5 Lactococcus Lactis Benefits


Lactococcus lactis also known as Lactobacillus lactis & Streptococcus lactis is a gram-positive, lactic acid-producing bacteria that is commonly found in dairy foods like cheese or yogurt.

The strain has been extensively studied for and has been shown to have a number of potential therapeutic applications. In this blog post, I will share my analysis of five clinical studies using L. lactis.


The study examined the effects of oral administration of the lactococcal strain Lactococcus lactis subsp. cremoris H61 on physiological changes associated with aging in senescence-accelerated mice (SAM). SAM are mice that develop normally but then show an early onset and irreversible advancement of senescence.

The study used SAMP6, a strain of SAM that develops osteoporosis with aging and results showed that oral administration of heat-killed H61 was associated with several different things.

Reduced bone density loss, a suppression of the incidence of skin ulcers, and reduced hair loss compared to control mice and the spleen cells of mice fed H61 produced more interferon-gamma and IL-12, indicating that H61 altered immune responses.

The numbers of viable cells of Bifidobacterium, Bacteroides, and Enterococcus in feces were similar for mice fed H61 and control diets, but counts for Staphylococcus were significantly lower in mice fed H61.

Administration of living cells of H61 or fermented milk containing H61 was also associated with a suppression of the incidence of skin ulcers and reduced hair loss.

The results of this 2007 study published in the British Journal of Nutrition Journal suggest that oral administration of H61 has the potential to suppress some of the manifestations associated with aging but more research is still needed.

Immune Health

This 2010 study reviewed the use of Lactococcus lactis probiotics as a delivery vehicle for pneumococcal antigens in vaccines and found that L. lactis has a GRAS (Generally Recognized As Safe) status through the FDA.

It was suggested that probiotics and inactivated vaccines can improve immunogenicity and this research found that the use of L. lactis in vaccines against pneumococcal diseases could be a promising option.

Hearing Loss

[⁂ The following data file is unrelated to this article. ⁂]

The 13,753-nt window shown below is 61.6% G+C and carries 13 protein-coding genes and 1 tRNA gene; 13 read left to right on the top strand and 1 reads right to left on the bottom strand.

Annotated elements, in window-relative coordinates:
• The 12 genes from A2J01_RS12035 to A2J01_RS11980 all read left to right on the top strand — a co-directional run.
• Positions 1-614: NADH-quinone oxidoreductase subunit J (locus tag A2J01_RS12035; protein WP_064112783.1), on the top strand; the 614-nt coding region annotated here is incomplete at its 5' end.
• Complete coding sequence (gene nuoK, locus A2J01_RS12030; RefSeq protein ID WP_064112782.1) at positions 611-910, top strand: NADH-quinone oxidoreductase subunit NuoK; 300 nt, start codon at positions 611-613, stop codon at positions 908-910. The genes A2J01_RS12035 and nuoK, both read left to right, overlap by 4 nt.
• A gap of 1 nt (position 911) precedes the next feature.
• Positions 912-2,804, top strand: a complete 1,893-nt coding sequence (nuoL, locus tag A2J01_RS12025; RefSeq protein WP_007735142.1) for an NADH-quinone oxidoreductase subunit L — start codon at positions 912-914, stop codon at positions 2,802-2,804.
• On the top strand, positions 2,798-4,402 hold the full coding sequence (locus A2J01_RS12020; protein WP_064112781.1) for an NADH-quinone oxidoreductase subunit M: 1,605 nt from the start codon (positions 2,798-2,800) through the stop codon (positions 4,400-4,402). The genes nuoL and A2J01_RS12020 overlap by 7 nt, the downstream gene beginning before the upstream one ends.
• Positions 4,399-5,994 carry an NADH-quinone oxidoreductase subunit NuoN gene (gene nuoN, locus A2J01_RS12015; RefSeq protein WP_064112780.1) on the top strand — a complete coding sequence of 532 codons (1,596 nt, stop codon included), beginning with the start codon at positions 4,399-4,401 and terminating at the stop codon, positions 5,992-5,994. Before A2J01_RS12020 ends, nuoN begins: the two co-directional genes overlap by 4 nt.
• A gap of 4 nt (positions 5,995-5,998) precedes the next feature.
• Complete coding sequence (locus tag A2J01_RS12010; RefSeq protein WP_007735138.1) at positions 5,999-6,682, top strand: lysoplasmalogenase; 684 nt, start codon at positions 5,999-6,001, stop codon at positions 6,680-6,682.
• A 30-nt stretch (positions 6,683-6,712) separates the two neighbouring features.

The study investigated the effects of oral administration of a lactococcal strain on age-related hearing loss (AHL) in mice.

The mice were fed a diet containing 0.05% heat-killed Lactococcus lactis subsp. cremoris H61 for 6 months and their auditory brainstem response (ABR) was measured.

The results showed that the intake of strain H61 maintained a significantly lower ABR threshold than control mice, indicating backwardness of AHL.

The intake of strain H61 also suppressed the age-related loss of neurons and hair cells in the cochlea. Analysis of the mice's intestinal flora revealed an increase in the prevalence of Lactobacillales, which was positively correlated with hearing ability in mice.

In addition, plasma fatty acid levels were negatively correlated with hearing ability. Overall, the study suggests that the intake of heat-killed strain H61 has the potential to retard AHL in mice but not in humans.

Female Skin Health

In this 2012 study, 30 healthy women were randomly assigned to receive a daily dose of 2 grams of placebo or a probiotic containing 60 mg of heat-killed cells from the Lactococcus lactis subsp. cremoris H61 strain for 2 months.

The results published in the Journal of Nutritional Science journal found that the Lactococcus Lactis probiotics improved skin hydration and the appearance of hair follicles in the Japanese women.

It should however be noted that this was measured by a self-evaluation survey so further research is needed to confirm these findings and it's unclear if males would also be able to experience these same effects in their skin.


The study found that Lactobacillus lactis NCDO 2118 has anti-inflammatory effects in vitro and in a murine model of colitis. Treatment with this strain was able to reduce clinical symptoms and prevent histological damage in the colon.

The mechanism of action may involve modulation of colonic cytokines and expansion of regulatory T cells and anti-inflammatory dendritic cells. The specific components of L. lactis NCDO 2118 responsible for these effects are currently under investigation.

Closing Thoughts

Lactococcus lactis is a gram-positive bacteria that have been shown to have potential health benefits with potential in anti-aging, immune health, hearing loss prevention, skin health, and treating inflammatory bowel diseases.

Further research in humans is needed to confirm the therapeutic potential of Lactococcus lactis in these areas. For me, one of the most exciting studies I analyzed was the one on hearing loss and human hearing studies using this strain should be encouraged for further discoveries.

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